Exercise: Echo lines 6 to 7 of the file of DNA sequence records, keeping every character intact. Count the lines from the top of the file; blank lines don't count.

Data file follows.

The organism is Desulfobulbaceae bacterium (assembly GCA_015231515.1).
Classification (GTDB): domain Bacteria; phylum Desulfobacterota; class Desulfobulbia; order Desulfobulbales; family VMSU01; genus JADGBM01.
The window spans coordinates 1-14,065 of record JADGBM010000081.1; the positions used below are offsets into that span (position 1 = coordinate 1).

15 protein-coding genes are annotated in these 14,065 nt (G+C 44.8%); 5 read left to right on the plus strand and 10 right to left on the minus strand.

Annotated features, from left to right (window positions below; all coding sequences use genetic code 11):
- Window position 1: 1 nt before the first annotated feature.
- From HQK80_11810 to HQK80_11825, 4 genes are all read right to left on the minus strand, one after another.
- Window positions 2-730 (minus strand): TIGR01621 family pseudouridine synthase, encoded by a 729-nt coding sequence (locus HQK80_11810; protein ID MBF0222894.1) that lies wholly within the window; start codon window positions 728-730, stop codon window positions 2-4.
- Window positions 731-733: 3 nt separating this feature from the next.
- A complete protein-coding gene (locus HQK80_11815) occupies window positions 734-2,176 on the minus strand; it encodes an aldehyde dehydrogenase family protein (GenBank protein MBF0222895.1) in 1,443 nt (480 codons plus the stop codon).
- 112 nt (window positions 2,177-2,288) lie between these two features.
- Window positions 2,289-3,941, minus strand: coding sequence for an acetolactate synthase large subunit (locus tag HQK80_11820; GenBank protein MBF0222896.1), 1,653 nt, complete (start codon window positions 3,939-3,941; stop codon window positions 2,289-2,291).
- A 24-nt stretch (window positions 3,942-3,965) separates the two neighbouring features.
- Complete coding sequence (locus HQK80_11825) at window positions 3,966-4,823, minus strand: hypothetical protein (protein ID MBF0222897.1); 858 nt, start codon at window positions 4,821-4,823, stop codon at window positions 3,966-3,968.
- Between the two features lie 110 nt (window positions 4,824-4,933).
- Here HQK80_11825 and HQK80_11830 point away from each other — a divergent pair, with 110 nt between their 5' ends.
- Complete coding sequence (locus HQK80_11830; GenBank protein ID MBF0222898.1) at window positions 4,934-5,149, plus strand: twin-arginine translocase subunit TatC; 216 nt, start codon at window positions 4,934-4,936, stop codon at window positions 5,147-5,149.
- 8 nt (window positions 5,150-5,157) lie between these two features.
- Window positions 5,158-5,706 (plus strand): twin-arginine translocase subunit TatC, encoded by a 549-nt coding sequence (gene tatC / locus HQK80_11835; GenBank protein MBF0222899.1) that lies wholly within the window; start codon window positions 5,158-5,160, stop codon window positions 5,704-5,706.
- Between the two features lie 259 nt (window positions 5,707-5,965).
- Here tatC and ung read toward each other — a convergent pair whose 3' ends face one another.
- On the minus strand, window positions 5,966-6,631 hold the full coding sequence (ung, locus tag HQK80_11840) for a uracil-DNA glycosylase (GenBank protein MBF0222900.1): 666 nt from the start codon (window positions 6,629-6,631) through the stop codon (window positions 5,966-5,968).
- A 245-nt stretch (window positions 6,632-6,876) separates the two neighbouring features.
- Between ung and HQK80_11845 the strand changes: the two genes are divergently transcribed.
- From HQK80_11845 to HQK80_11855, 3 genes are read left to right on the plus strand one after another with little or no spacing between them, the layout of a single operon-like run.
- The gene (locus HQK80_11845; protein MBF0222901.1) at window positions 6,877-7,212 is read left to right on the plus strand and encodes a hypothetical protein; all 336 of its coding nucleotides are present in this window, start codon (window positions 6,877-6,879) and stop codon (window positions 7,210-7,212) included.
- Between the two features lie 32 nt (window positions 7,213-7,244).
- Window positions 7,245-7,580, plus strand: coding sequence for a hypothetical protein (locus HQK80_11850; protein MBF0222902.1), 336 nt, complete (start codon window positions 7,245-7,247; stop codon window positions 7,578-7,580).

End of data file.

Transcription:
- Window position 1: 1 nt before the first annotated feature.
- From HQK80_11810 to HQK80_11825, 4 genes are all read right to left on the minus strand, one after another.